How an end to phone discounts will help customers

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    NEW YORK - AT&T will no longer offer discounted phones with two-year contracts starting Jan. 8. Before you rush out to beat the deadline, consider that you might be better off paying full price for the phone.

    That's because phone companies also reduce the monthly bill for voice, text and data services when you buy your own phone or bring a used one. Some may pay a bit more, some a bit less, but the overall bill is roughly the same. What you get in return is more flexibility in which phone you buy and how long you stay with the carrier.

    AT&T's decision comes as no surprise. In the third quarter, only 1 in 5 customers chose a contract plan when they signed up with AT&T or upgraded their phones. T-Mobile broke away from contracts completely nearly two years ago, and Verizon stopped offering contracts to new customers in August. Sprint also has been weighing dropping contracts completely.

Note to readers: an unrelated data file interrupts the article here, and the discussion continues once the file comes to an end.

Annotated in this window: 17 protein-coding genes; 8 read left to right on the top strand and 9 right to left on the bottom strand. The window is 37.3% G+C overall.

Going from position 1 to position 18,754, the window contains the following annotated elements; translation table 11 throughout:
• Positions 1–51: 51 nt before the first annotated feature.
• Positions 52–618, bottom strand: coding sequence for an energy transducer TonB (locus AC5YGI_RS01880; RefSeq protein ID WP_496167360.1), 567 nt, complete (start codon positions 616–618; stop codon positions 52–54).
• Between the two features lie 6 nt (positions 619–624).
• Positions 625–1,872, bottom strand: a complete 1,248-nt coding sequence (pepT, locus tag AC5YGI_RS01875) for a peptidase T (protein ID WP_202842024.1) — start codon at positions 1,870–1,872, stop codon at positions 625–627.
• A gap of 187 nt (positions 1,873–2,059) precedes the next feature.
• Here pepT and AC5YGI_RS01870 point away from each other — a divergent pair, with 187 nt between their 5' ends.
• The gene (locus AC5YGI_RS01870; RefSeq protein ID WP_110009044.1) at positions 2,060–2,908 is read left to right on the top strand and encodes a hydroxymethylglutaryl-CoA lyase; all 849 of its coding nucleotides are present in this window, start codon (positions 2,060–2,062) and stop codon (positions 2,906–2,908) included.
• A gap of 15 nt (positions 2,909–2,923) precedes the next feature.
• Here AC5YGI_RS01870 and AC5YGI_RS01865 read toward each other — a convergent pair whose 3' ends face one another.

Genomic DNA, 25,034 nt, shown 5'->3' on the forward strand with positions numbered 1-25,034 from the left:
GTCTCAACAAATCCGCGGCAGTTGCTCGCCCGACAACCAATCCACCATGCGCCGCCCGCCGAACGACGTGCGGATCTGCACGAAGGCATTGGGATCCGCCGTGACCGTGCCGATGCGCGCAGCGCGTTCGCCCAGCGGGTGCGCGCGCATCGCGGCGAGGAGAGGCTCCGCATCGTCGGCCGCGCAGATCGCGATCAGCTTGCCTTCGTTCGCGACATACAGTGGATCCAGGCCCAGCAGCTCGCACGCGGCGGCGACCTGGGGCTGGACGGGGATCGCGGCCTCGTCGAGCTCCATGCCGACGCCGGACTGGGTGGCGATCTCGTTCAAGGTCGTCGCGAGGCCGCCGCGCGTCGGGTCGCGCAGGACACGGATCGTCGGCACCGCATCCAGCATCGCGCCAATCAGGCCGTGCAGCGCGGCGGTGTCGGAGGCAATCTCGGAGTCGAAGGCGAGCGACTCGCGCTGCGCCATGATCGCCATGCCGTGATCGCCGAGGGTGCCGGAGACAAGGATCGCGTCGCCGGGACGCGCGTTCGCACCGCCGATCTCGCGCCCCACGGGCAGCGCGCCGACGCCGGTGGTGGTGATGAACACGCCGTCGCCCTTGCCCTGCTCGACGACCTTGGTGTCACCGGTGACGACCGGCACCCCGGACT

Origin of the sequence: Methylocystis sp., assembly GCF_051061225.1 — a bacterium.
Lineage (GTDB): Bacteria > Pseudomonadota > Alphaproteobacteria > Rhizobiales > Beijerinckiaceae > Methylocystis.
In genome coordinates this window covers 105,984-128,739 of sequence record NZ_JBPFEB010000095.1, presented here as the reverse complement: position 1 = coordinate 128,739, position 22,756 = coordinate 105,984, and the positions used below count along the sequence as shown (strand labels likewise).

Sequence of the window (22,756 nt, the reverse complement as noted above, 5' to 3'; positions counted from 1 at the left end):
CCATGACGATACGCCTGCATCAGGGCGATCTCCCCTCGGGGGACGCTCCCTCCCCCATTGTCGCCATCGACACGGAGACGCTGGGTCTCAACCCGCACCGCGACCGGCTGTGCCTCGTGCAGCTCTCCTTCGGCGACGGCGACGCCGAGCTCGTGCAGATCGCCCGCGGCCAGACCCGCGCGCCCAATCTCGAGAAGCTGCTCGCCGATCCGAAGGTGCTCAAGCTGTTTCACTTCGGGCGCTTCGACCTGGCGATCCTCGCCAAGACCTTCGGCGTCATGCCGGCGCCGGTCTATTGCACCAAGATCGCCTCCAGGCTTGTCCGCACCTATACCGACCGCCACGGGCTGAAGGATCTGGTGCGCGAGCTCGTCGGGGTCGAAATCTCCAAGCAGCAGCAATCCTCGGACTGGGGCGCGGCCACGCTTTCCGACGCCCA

Sprint CEO Marcelo Claure told The Associated Press in September that discounted, contract phones -- including his company's -- amount to "a gimmick, a trick. You tell people I'm going to give you a free phone, but really the customer pays in a more expensive service plan."

    Indeed, phone discounts mask the true costs of phones and phone services.

    Here's an explanation of the changes.